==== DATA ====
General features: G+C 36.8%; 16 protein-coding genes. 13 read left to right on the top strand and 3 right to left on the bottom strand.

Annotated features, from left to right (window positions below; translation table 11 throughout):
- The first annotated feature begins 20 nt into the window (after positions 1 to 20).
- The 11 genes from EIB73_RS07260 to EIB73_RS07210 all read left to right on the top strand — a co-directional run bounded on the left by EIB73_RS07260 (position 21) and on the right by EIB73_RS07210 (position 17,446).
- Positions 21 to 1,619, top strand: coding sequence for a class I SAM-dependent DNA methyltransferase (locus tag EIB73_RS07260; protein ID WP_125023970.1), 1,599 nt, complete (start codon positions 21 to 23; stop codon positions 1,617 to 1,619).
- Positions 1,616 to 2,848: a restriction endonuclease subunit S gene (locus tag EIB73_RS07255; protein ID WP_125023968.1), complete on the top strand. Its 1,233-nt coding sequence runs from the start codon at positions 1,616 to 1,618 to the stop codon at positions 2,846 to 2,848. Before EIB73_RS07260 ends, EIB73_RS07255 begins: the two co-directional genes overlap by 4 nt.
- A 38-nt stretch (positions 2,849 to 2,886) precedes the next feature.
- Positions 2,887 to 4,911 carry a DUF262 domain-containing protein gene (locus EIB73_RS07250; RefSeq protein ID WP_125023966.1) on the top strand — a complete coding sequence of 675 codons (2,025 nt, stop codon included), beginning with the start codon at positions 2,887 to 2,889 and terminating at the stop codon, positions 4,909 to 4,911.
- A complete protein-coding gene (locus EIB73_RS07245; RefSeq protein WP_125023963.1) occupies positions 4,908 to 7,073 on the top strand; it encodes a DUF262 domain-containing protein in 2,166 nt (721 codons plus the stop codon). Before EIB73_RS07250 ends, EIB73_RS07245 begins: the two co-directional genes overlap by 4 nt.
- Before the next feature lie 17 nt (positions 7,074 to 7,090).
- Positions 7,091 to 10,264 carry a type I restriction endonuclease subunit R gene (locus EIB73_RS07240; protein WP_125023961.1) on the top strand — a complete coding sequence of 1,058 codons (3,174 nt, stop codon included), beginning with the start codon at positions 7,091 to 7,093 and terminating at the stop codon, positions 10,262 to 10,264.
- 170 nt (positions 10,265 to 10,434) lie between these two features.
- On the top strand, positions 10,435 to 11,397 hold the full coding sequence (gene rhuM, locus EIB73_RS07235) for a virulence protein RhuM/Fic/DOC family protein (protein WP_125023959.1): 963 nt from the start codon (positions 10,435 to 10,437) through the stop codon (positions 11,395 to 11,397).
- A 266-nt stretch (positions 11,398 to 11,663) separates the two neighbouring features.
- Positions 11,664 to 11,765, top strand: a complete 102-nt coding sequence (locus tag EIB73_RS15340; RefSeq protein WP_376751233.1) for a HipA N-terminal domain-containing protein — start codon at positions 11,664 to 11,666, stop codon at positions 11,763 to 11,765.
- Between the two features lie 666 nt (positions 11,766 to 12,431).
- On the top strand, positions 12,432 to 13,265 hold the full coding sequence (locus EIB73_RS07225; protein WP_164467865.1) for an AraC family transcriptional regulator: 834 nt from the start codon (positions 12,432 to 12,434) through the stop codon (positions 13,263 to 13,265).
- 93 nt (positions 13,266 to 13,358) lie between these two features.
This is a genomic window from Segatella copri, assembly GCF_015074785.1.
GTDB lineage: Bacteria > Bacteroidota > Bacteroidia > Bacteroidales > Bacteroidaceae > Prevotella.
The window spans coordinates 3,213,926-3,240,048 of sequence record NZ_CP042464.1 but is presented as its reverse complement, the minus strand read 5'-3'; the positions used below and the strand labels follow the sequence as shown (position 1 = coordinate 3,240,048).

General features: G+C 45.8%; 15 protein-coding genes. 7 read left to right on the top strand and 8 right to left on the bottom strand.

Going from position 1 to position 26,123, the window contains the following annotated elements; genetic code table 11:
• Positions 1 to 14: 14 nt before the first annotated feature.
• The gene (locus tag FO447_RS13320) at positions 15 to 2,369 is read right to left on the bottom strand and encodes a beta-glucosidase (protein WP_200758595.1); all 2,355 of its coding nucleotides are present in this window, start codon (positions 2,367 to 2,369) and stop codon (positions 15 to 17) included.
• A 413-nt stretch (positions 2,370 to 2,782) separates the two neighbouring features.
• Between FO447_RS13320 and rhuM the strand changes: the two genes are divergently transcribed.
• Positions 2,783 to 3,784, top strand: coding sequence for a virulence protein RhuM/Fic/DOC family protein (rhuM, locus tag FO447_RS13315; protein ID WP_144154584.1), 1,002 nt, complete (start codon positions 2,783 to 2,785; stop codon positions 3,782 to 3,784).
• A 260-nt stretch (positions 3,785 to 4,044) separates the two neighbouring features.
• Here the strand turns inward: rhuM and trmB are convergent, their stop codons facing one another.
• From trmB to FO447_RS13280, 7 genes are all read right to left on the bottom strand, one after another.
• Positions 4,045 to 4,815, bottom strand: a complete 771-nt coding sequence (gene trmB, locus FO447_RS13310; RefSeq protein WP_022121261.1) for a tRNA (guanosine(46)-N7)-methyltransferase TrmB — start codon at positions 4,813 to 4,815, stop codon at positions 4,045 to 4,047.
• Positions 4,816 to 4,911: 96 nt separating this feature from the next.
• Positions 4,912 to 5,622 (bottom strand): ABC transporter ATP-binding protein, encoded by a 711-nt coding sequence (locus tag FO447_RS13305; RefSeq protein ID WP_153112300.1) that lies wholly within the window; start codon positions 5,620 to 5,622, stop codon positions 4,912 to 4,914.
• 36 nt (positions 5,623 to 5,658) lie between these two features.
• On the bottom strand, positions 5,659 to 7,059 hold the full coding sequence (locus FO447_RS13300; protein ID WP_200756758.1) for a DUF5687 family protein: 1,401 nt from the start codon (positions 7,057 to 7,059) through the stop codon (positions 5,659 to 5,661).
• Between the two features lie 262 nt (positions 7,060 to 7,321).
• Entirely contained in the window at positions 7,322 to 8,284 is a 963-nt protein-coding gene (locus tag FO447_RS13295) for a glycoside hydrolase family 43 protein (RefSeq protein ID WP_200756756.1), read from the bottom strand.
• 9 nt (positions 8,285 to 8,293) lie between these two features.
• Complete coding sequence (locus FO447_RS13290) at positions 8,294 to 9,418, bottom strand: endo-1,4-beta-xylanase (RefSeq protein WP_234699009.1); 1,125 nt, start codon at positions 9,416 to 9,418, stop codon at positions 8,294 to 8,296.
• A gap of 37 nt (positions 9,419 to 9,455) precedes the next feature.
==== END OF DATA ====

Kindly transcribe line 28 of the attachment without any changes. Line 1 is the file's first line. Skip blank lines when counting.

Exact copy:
• Positions 2,783 to 3,784, top strand: coding sequence for a virulence protein RhuM/Fic/DOC family protein (rhuM, locus tag FO447_RS13315; protein ID WP_144154584.1), 1,002 nt, complete (start codon positions 2,783 to 2,785; stop codon positions 3,782 to 3,784).